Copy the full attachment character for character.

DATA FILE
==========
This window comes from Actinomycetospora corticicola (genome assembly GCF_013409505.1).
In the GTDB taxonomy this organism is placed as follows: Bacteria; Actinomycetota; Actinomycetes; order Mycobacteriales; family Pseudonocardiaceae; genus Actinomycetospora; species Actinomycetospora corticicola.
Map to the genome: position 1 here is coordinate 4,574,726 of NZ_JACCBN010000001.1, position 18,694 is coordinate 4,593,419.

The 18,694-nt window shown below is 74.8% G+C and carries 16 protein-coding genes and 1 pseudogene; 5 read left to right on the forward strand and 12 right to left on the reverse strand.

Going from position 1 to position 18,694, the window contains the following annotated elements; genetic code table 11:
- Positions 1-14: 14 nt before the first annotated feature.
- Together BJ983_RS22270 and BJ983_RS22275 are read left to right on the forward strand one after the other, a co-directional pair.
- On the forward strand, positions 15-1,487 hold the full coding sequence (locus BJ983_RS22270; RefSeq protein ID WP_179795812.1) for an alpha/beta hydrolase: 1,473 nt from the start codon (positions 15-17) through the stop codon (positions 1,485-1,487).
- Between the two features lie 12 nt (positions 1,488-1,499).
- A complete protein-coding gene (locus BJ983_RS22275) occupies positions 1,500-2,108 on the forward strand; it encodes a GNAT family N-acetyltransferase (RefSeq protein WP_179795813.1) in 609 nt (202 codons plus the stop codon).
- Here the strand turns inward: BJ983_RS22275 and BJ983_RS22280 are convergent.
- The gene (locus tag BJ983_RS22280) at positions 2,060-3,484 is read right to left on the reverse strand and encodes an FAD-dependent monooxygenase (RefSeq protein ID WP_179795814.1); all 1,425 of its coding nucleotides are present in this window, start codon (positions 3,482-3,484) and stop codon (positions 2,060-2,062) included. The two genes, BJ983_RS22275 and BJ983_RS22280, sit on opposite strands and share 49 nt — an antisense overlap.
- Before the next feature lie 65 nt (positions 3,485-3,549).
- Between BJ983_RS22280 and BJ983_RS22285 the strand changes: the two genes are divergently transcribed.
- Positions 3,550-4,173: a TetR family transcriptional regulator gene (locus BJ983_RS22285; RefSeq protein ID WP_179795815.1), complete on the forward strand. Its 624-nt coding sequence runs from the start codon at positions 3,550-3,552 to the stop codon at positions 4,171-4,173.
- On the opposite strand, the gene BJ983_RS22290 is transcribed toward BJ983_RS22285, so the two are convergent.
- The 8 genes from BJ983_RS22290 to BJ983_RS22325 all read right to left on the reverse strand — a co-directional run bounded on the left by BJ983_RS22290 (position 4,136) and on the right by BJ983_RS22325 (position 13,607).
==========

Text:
This window comes from Actinomycetospora corticicola (genome assembly GCF_013409505.1).
In the GTDB taxonomy this organism is placed as follows: Bacteria; Actinomycetota; Actinomycetes; order Mycobacteriales; family Pseudonocardiaceae; genus Actinomycetospora; species Actinomycetospora corticicola.
Map to the genome: position 1 here is coordinate 4,574,726 of NZ_JACCBN010000001.1, position 18,694 is coordinate 4,593,419.

The 18,694-nt window shown below is 74.8% G+C and carries 16 protein-coding genes and 1 pseudogene; 5 read left to right on the forward strand and 12 right to left on the reverse strand.

Going from position 1 to position 18,694, the window contains the following annotated elements; genetic code table 11:
- Positions 1-14: 14 nt before the first annotated feature.
- Together BJ983_RS22270 and BJ983_RS22275 are read left to right on the forward strand one after the other, a co-directional pair.
- On the forward strand, positions 15-1,487 hold the full coding sequence (locus BJ983_RS22270; RefSeq protein ID WP_179795812.1) for an alpha/beta hydrolase: 1,473 nt from the start codon (positions 15-17) through the stop codon (positions 1,485-1,487).
- Between the two features lie 12 nt (positions 1,488-1,499).
- A complete protein-coding gene (locus BJ983_RS22275) occupies positions 1,500-2,108 on the forward strand; it encodes a GNAT family N-acetyltransferase (RefSeq protein WP_179795813.1) in 609 nt (202 codons plus the stop codon).
- Here the strand turns inward: BJ983_RS22275 and BJ983_RS22280 are convergent.
- The gene (locus tag BJ983_RS22280) at positions 2,060-3,484 is read right to left on the reverse strand and encodes an FAD-dependent monooxygenase (RefSeq protein ID WP_179795814.1); all 1,425 of its coding nucleotides are present in this window, start codon (positions 3,482-3,484) and stop codon (positions 2,060-2,062) included. The two genes, BJ983_RS22275 and BJ983_RS22280, sit on opposite strands and share 49 nt — an antisense overlap.
- Before the next feature lie 65 nt (positions 3,485-3,549).
- Between BJ983_RS22280 and BJ983_RS22285 the strand changes: the two genes are divergently transcribed.
- Positions 3,550-4,173: a TetR family transcriptional regulator gene (locus BJ983_RS22285; RefSeq protein ID WP_179795815.1), complete on the forward strand. Its 624-nt coding sequence runs from the start codon at positions 3,550-3,552 to the stop codon at positions 4,171-4,173.
- On the opposite strand, the gene BJ983_RS22290 is transcribed toward BJ983_RS22285, so the two are convergent.
- The 8 genes from BJ983_RS22290 to BJ983_RS22325 all read right to left on the reverse strand — a co-directional run bounded on the left by BJ983_RS22290 (position 4,136) and on the right by BJ983_RS22325 (position 13,607).